In the few short weeks since putting Developed.NYC together I’m inspired by what I’ve found: cafes, bars, delis, photographers, ad agencies, politicians, gyms, festivals, charities, stores, apartments, real estate agents, schools, colleges, bands, museums… the list goes on and on. Every imaginable business and organization is represented with a .NYC website.

This is exciting and it signals the success of .NYC. While I remain an optimistic .NYC developer and investor, I’m hopeful that the City of New York, Neustar or an external agency will craft a message promoting .NYC ownership and what it demostrates to build on a .NYC: city pride, prestige and affinity. This is the story that needs to be told and shared.


About Matt Gill

Matt Gill is the owner of Developed.NYC and other NYC websites including Kids.NYC. He is also a computer science teacher in Flushing, Queens.


  1. Is this a sponsored article?

  2. so excellent visual. we find for .LA it has been a simialar map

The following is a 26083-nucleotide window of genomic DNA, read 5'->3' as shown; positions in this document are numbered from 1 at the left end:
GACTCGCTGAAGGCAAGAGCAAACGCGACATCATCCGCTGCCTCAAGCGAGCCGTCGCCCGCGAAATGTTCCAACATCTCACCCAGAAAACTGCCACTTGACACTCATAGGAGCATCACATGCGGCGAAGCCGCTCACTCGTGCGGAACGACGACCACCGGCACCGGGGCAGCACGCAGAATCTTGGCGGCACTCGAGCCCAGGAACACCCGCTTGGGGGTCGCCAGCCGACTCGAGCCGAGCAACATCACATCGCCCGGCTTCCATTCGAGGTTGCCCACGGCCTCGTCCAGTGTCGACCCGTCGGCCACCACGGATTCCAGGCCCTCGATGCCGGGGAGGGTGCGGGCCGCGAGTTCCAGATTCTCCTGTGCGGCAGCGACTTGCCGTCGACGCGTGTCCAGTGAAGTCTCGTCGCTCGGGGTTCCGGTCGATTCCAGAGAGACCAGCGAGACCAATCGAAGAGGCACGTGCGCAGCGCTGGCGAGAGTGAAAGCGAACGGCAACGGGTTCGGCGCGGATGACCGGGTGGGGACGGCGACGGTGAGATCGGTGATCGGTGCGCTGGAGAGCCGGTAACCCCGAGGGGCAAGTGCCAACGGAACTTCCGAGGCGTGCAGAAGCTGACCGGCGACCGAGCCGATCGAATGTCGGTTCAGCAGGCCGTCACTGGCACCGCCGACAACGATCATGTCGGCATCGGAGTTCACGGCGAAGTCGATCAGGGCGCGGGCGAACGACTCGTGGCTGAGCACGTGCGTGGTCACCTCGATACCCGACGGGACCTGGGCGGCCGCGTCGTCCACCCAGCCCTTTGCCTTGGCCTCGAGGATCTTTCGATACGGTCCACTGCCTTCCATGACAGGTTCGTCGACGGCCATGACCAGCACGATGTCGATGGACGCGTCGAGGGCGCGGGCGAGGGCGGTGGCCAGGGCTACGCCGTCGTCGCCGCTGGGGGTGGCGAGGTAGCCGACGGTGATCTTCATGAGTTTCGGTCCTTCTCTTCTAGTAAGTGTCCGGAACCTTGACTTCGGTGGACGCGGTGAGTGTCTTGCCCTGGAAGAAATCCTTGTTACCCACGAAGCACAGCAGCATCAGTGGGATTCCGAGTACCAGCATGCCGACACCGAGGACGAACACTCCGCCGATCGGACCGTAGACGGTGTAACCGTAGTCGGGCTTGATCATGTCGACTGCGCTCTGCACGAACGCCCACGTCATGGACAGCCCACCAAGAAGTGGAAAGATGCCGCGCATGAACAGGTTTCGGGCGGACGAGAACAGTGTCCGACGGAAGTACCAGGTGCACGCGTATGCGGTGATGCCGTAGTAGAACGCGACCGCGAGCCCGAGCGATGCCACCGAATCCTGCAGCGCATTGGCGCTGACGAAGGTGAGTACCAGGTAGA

that has helped us show the grow of .LA real websites.

    well done Matt.

    Page Howe

  3. @mobile not a sponsored post. Just a bit of my story and view of .NYC.

    @Page Thanks for the comment. I think there is a great opportunity for .NYC and .LA. Looking forward to some throwdowns.

  4. Looks great! This sort of resources is what current official .nyc site is missing. Good luck with the projects!

    • Thanks DK. It really was a no brainer for the the City or Neustar to create a map like this. Why didn’t they? They have to commit to this project and .NYC will grow much quicker and will be the first choice of adoption by New Yorkers.
      In creating the directory I found .coms being used as forwarders to an owner’s .nyc domain. That commitment needs to be celebrated. There is a real love for this city and developing a .NYC shows it.

  5. I’d like to see the author comment on the recent .NYC auction here.